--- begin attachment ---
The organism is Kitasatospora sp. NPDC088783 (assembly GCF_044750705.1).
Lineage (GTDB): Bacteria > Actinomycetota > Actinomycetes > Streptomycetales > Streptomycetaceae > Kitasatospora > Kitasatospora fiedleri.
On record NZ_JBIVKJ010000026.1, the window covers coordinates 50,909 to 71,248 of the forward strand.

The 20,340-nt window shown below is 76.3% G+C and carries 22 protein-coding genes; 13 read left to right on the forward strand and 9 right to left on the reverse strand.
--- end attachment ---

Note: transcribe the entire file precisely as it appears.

The organism is Kitasatospora sp. NPDC088783 (assembly GCF_044750705.1).
Lineage (GTDB): Bacteria > Actinomycetota > Actinomycetes > Streptomycetales > Streptomycetaceae > Kitasatospora > Kitasatospora fiedleri.
On record NZ_JBIVKJ010000026.1, the window covers coordinates 50,909 to 71,248 of the forward strand.

The 20,340-nt window shown below is 76.3% G+C and carries 22 protein-coding genes; 13 read left to right on the forward strand and 9 right to left on the reverse strand.